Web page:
I often write on Quora.com, where I am the most viewed writer on financial matters, with over 303.6 million views in recent years.
In the answers below I focused on the following topics and issues:
- Is the Queen more powerful than Jeff Bezos? I explain how, in reality, Bezos has less power than many other billionaires and why it illustrates a wider issue about wealth.
- What are the best assets to invest in during periods of high inflation, and is such inflation even likely in the first place?
- Would I rather live in Singapore or the UK, considering all positives and negatives? Which is the better place for an expat to live more generally?
- If you are willing to put in the work, can you become successful and achieve everything you ever wanted?
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It is subjective but I would say, yes, in many ways she is. The answer to this question also illustrates some of the misleading information the media gives out about wealthy people.
In reality, there are different “classes” of billionaires, just like there are different types of millionaires.
Let’s start with a millionaire analogy.
Person A is a pension. Their total net worth is $5m. They are a pensioner and $4.9m is held in the house.
Person B is also worth $5m. However, person B only has $500,000 in a house and $4.5m is in a well-diversified portfolio.
They are both worth the same. Yet Person A might actually be poor. There is an expression for this – “house poor”.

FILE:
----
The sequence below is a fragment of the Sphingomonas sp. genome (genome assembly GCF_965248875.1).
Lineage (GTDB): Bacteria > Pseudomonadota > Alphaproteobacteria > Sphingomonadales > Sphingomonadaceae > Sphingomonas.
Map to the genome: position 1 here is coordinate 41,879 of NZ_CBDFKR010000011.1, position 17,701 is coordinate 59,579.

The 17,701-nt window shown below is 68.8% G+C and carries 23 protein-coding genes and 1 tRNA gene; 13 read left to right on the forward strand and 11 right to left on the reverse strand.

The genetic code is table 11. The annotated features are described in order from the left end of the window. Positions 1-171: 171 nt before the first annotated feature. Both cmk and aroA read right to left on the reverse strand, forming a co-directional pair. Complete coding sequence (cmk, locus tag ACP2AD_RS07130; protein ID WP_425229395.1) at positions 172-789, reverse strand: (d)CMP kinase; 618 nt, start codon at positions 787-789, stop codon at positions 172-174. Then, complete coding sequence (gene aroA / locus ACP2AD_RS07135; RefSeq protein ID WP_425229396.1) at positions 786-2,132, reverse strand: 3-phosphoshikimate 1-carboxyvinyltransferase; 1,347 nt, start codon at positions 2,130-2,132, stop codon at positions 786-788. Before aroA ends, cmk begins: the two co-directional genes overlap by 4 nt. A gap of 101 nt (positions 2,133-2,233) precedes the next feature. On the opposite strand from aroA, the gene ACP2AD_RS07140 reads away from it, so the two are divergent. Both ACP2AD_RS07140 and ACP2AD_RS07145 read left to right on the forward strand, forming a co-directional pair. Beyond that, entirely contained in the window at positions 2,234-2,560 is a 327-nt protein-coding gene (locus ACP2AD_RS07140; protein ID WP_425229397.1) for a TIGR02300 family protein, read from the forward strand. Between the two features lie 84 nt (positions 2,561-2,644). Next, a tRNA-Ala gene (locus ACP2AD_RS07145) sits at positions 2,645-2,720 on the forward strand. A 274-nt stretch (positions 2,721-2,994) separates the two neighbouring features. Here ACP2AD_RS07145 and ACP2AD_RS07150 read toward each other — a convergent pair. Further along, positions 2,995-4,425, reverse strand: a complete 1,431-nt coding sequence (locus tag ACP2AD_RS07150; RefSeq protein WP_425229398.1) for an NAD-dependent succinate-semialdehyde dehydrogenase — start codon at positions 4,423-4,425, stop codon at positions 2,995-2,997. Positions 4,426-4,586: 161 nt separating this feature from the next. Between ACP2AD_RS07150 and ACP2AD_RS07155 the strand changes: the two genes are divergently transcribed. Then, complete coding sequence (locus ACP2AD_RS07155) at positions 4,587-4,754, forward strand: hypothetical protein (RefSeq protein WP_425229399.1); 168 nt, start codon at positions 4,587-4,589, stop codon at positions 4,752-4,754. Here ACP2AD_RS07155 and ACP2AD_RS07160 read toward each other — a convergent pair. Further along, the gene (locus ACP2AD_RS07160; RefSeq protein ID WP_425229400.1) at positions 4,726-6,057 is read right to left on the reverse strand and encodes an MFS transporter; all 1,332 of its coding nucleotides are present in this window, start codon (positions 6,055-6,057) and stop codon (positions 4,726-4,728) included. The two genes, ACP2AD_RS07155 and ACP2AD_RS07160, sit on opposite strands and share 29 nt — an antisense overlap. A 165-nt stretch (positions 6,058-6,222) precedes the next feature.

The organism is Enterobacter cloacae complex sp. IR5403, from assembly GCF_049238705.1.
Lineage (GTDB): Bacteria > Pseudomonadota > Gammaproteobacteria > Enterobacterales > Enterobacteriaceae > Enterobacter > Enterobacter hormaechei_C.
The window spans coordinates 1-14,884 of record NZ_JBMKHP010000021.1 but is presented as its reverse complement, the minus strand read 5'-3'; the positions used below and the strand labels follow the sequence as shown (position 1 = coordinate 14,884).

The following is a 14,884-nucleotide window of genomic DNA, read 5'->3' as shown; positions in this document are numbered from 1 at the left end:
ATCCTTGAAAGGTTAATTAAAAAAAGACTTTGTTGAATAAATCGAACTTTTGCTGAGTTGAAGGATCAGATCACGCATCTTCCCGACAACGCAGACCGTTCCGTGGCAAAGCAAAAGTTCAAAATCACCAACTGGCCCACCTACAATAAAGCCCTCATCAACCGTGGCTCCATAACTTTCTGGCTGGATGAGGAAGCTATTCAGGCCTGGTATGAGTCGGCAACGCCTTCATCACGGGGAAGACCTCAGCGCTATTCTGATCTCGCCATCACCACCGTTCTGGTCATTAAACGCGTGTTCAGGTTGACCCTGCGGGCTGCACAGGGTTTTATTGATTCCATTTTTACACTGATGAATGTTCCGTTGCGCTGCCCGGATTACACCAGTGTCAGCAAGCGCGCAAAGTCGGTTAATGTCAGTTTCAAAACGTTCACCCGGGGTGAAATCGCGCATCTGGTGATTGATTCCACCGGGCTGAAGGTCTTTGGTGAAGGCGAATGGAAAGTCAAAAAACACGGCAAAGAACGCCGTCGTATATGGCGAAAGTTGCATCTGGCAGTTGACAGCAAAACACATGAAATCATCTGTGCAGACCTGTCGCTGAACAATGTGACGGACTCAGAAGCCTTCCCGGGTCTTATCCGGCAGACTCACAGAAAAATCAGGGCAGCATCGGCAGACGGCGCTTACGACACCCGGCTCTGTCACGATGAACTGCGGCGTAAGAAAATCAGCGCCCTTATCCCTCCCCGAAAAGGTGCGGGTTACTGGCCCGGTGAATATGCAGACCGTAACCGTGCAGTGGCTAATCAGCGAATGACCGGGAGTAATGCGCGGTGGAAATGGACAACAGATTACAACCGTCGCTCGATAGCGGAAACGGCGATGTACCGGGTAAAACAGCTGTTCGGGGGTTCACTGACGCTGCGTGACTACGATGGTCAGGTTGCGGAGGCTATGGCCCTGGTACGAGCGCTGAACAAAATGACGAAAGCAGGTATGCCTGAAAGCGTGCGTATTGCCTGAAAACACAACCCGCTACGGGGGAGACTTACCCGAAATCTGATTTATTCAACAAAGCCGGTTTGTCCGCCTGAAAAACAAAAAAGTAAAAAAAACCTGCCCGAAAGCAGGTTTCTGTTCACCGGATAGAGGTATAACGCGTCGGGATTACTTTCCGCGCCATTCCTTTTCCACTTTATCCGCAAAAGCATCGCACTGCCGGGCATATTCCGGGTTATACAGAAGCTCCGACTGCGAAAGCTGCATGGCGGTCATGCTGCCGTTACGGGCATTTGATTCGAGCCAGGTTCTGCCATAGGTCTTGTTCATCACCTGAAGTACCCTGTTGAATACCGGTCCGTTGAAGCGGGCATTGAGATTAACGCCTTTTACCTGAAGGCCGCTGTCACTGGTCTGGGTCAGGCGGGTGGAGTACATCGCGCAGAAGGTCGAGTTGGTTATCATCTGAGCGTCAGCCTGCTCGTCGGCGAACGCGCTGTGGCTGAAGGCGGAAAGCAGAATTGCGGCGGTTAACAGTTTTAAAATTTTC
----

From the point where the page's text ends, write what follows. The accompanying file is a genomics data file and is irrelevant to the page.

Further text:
That is one reason there was such an outcry about the so-called “mansion tax” in the UK.
People realized it would affect little 85-year-old women who are widowed, left with a big house, and are struggling to pay the bills.
That person is likely poor unless they sell the house and downsize. The same is true for Person 3, who has a $5m net worth but it is all tied to a business.
That person doesn’t have a liquid net worth. If the business fails tomorrow, his/her net worth is down to close to zero.
The first person, in comparison, has a liquid net worth of $4.5m, and the whole economy would have to collapse to lose most of the money, as he/she is diversified.
This leads me to billionaires. In reality, just like millionaires, there are some “paper” billionaires.
There are also, broadly, four kinds of billionaires
- People with private businesses, like Trump. For this kind of billionaire, it isn’t easy to raise money, because the company isn’t listed on the stock market. There is also less transparency about wealth because these kinds of firms don’t have a publicly available price.
- People like Bezos. One step up from the first example. They have most of their money in one stock – usually the company they founded.
- People like Gates and Buffett. One step up from the likes of Bezos. They have got diversified portfolios. Gates was like Bezos in say 1999, 2000 and 2001. Now only about 25% of his wealth is in Microsoft stocks. Bezos is likely trying to do what these two men are doing – he probably wants to gradually sell his Amazon shares and diversify his wealth. If he does it too quickly it could rattle the market.